According to the pleadings, on January 5, 2015, the Retail Dealer defendants did not show up for their regularly-scheduled warehouse pickups, and Meghan Tunney informed CMI that she had resigned effective immediately. CMI asked the defendants to return all of CMI’s property in their possession, including Megan Tunney’s access to the CMI Database which had been installed on her personal computer. Meghan Tunney did not produce the requested property, but instead thereafter provided it to her counsel in February 2015. With regard to specific property, there apparently existed a surveillance video showing the following: Meghan Tunney moving around files inside CMI’s Baltimore office and removing some of them from the office; Combass and Fincham (other defendants) removing documents and property; and shredding of documents by a CMI employee later hired by The Meat Shoppe.
In turn, following the resignations, the individual defendants and approximately 100 of CMI’s sales force began working (and, CMI alleges, began operating) at competing businesses, all operating under the name, The Meat Shoppe. That entity, a named defendant, was also “a wholesale meat distributor that sells and distributes frozen meat, poultry, and seafood via door-to-door sales in Maryland, the District of Columbia, Delaware, Pennsylvania, Virginia, and West Virginia.” CMI alleged that in addition to such selling, the defendants “engaged in malicious and deceitful actions in an effort to solicit and steal CMI’s customers,” including the making of false statements to customers and CMI employees that CMI is or will be out of business so as to entice them to switch to The Meat Shoppe. Toward its damages claim, CMI alleged that the four CMI regional offices at issue lost significant business to The Meat Shoppe subsequent to the mass resignation on January 5, 2015, which resulted in CMI losing around 70% of its revenue.
With regard to the alleged breach of the restrictive covenant provision, the Court surprisingly held that, although the clause was supported by legal consideration, it failed to include certain crucial material terms thereby making the restrictive covenant unenforceable. With regard to the consideration issue, the Court noted that under Virginia law, a valid contract requires proof of “an offer, acceptance, and consideration.” With regard to the latter, “Virginia has long followed the ‘peppercorn’ theory of consideration, under which even a peppercorn suffices as consideration.” The Court noted that a peppercorn had been equated with a cent. The Court did point out, however, that if only nominal consideration was provided, Virginia law requires proof that the transaction was indeed a “bargained for exchange” and not a gift.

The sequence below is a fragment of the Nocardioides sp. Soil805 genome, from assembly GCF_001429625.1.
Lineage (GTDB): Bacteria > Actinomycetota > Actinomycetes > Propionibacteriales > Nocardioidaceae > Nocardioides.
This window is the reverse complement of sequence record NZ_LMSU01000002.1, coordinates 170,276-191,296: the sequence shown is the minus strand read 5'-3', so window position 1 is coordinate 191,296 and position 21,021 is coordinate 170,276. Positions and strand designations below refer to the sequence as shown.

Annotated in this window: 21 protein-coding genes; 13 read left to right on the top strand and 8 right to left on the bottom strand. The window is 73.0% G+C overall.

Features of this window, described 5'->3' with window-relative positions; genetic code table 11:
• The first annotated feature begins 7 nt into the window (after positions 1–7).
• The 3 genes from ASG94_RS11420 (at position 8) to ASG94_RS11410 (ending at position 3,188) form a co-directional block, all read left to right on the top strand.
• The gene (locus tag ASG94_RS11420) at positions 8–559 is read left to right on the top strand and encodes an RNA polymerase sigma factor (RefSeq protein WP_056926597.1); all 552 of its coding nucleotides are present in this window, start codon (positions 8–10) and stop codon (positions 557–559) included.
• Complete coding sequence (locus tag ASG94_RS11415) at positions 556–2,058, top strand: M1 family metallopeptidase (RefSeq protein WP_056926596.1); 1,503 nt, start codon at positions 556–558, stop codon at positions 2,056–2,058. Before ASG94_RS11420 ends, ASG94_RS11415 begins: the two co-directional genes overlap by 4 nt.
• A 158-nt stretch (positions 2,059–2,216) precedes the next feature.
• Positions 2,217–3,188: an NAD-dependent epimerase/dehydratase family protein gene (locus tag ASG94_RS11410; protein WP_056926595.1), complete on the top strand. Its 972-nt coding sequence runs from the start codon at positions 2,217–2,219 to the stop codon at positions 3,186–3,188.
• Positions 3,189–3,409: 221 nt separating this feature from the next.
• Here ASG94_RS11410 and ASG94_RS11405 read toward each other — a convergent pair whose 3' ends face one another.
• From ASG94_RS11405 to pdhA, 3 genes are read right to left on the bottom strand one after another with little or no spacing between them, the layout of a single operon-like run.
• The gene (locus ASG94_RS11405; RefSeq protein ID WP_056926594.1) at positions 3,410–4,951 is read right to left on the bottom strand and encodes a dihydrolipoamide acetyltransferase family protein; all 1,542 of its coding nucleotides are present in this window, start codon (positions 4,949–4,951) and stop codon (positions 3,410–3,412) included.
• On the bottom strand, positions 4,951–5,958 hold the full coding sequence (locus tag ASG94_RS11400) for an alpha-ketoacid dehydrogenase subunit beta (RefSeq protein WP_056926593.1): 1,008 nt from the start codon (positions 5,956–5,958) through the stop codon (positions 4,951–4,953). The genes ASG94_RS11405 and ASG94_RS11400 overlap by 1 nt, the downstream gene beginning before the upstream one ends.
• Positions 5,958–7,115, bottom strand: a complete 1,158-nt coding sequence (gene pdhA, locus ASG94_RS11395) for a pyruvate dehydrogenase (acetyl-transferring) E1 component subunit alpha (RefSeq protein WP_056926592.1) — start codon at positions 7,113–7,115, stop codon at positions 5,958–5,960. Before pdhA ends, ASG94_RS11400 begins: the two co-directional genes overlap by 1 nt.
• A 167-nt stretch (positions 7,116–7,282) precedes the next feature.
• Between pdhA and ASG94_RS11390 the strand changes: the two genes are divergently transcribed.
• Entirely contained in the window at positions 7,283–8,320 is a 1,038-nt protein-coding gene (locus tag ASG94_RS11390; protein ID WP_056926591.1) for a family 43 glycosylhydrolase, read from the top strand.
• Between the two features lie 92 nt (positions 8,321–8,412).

Applying these principles of legal consideration the Court found that “the individual Distributorship Agreements reflect a valid, bargained-for contract between CMI and the Retail Dealers.” The Court noted that the Defendants did not dispute that all parties operated under the respective Distributorship Agreements without complaint until the events of January 5, 2015; indeed, they argued that only the restrictive covenant was not supported by consideration. The non-compete clause specifically prohibited the Retail Dealers from selling meat door-to-door “in the Territory granted to them under ¶ 2 of the Distributorship Agreement, Rights and Territories.” Unfortunately for CMI, however, Paragraph 2 was left blank on all but one of the contracts, which, defendants argued, showed that CMI did not provide an exclusive territory to the Retail Dealers in consideration for the non-compete clause.